Tag Archives: Pavement Clutter

Living Streets Edinburgh Response to Corstorphine Connections Consultation

The City of Edinburgh Council is in the early stages of presenting a plan called Corstorphine Connections to improve walking, wheeling and cycling in the south Corstorphine area. So far, there are no plans to comment on but we would like to submit some key areas for improvement with respect to walking and wheeling around the area. 

LSE has walkability criteria that we have accessed against south Corstorphine and would like the following to be addressed for the scheme delivery. 

The pedestrian conditions in this area are currently very poor on some important streets and the entire area is dominated by traffic, making pedestrian movement difficult and unpleasant. 

Walkability criteria

Convenient pedestrian crossing points

St John’s Road 

Pedestrian crossing points are generally poor. We have timed some key crossing points:

Crossing over SJR near Station road
Green man – 6 seconds 
Waiting time – 1 min 20 seconds
Crossing over Clermiston Road at SJR
Green man – 5 seconds 
Waiting time – 1 min 28 seconds

This means a pedestrian heading along St John’s Road and looking to cross the road will have a waiting time of 2 minutes 40 seconds to get over one junction with 11 seconds to cross 6 lanes of traffic.

Crossing at White lady on SJR

  • Green man – 5 secs 
  • Waiting time – 1min 30 seconds 

This crossing is frequently used by pedestrians yet has a very long wait and mere seconds to get over the road. 

Suggested Action: Improve pedestrian crossing times on St John’s Road.

Saughton Road North

This is a fast and busy road. At the moment there are only two pelican crossings along this entire residential stretch of the south Corstorphine area, with a third (slow) pelican crossing point at the junction with Broomhouse Road.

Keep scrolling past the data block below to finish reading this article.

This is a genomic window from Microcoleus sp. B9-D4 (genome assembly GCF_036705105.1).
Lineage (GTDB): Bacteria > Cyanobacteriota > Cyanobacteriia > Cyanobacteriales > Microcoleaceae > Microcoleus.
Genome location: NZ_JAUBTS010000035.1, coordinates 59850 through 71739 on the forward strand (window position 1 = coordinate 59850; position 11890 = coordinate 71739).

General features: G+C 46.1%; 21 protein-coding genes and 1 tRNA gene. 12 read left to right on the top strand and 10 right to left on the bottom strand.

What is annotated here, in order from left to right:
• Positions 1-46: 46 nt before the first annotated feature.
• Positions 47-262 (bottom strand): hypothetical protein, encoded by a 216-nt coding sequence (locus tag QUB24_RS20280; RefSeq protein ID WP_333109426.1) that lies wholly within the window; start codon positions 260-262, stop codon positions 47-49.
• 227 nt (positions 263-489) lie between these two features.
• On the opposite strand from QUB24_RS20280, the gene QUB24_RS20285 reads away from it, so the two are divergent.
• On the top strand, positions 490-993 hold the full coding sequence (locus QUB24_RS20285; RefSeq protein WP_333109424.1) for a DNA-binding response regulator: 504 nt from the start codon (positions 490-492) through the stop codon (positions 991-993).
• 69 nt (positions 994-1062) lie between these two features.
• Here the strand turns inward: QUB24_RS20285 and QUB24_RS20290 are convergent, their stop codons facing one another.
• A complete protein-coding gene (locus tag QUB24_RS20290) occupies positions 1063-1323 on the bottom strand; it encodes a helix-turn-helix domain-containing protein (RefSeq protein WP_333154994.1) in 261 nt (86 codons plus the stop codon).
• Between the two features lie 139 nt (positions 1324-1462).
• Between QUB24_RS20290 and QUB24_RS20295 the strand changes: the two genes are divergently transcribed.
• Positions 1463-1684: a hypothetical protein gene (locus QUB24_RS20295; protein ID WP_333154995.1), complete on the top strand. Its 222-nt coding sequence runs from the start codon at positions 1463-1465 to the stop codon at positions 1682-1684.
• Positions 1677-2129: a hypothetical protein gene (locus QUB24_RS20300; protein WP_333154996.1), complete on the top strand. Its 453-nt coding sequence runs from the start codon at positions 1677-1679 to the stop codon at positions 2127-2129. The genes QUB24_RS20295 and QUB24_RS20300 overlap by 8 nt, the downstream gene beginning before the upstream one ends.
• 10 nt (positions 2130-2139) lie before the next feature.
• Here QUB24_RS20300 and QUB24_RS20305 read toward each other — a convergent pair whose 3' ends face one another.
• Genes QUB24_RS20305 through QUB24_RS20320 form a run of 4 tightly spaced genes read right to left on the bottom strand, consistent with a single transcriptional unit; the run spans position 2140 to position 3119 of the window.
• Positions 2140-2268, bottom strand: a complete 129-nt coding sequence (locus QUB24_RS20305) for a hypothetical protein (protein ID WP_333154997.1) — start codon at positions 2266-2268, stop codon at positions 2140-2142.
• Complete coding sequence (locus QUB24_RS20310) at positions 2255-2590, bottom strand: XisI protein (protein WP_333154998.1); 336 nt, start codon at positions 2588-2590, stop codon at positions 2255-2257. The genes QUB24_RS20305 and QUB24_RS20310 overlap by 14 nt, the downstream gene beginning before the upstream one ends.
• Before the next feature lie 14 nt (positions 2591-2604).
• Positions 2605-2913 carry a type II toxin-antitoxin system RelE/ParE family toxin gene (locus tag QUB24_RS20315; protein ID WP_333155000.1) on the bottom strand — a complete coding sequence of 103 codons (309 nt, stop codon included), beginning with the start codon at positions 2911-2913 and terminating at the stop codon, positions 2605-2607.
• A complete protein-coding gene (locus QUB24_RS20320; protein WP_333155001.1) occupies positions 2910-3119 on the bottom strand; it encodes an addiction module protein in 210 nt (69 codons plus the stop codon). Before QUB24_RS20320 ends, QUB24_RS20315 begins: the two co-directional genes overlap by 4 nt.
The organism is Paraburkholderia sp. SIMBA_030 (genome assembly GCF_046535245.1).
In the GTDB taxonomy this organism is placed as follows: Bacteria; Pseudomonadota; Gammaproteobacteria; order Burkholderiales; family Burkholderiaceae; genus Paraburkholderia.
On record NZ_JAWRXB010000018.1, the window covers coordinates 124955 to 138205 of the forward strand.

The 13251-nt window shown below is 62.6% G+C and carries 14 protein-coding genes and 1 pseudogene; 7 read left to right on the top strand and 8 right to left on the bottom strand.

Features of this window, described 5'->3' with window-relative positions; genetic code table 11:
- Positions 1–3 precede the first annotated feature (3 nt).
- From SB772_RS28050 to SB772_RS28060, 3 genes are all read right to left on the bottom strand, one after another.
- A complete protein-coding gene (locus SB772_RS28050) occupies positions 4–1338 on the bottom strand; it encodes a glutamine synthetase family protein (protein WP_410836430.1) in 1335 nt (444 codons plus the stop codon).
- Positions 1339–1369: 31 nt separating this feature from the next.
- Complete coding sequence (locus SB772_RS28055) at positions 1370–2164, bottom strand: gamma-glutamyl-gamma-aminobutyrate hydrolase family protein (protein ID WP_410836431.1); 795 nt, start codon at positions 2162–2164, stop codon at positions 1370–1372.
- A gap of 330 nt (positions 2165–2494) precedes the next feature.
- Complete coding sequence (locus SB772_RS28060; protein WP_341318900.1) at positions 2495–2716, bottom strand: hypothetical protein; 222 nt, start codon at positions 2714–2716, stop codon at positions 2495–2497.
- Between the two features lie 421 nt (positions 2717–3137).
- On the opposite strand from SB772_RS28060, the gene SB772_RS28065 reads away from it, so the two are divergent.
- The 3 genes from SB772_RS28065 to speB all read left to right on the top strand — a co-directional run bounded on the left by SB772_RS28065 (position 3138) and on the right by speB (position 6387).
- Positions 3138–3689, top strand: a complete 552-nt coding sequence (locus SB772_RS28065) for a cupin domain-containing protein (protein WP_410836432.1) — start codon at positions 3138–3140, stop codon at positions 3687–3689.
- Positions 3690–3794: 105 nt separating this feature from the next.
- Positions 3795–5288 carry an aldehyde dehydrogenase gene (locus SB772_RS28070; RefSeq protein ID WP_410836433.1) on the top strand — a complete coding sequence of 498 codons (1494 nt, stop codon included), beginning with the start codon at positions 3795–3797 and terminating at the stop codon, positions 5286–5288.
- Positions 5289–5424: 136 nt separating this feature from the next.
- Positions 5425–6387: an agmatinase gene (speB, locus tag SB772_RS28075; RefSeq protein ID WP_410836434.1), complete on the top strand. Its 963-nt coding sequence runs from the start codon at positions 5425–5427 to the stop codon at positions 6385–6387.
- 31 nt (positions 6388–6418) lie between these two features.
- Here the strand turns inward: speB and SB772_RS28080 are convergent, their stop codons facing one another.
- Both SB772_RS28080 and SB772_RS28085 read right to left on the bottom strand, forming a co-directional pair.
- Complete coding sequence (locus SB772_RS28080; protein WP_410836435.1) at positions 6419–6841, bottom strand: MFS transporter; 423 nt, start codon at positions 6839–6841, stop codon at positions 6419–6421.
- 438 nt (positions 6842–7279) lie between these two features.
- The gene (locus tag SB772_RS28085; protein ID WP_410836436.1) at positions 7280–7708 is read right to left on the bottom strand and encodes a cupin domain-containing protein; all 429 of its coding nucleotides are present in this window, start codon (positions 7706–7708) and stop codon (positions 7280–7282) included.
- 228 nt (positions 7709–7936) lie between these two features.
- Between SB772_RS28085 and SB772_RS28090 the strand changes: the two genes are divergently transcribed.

Suggested Action: Additional pelican crossing point on Sycamore Terrace as a minimum. Improve pelican crossing time at Broomhouse Road.

Corstorphine High Street/Ladywell Road

This is a fast and busy road. There is only one pelican crossing along this entire stretch, which has a range of community amenities including doctors’ surgery, nurseries, primary school, church, greenspace and community hall.

Suggested Action: Upgrade pedestrian refuge to pelican crossing on Ladywell Road.

Meadow Place Road

The crossing treatment for getting over the junction at Meadow Place Road/Ladywell Road is abysmal for pedestrians. If you are heading to Tesco on foot on the south side of Ladywell Road you have to wait to get across five pelican crossings. Any pedestrian looking to cross this junction to/from Ladywell Road has no less than three points to cross.

Suggested Action: Assess this junction for improved pedestrian movement and reduce waiting times.

Traffic-light crossing points along this road are not very frequent. This is a busy and fast road with two high schools and should have better provision. 

Suggested Action: Provide pelican crossing on south-side of the overpass.

Non-traffic light junctions

Junction treatments throughout the area makes crossing the road difficult for pedestrians. Junctions often have wide bellmouths, lots of traffic, narrow pavements, poor road surface and a lack of dropped kerbs. They also sometimes have poor sightlines. 

Problem junctions include:

Ladywell Avenue/Featherhall Avenue
Manse Road/High Street
Kirk Loan/Sycamore Terrace
Dovecot Road/Ladywell Avenue
Drum Brae roundabout
Dovecot Road/Meadowhouse Road
Castle Avenue/Tyler’s Acre Road
Meadowhouse Road/Lamp Acre Road
Ladywell Road/Meadow Place Road
Suggested Action: Tighten junction radii, provide continuous footway across residential junctions feeding onto High Street, Ladywell Road, Saughton Road North, St John’s Road.

Pavements

Pavements throughout the south Corstorphine area are less than minimum width as described by CEC’s Street Design Guidance. 

Some important pedestrian desire lines have incredibly narrow pavements. Problem streets include: 

Manse Road
Station Road
Sycamore Terrace
Corstorphine High Street
Ladywell Road
Ladywell Avenue
Featherhall Avenue
Sections of St Johns Road
Sections of Saughton Road North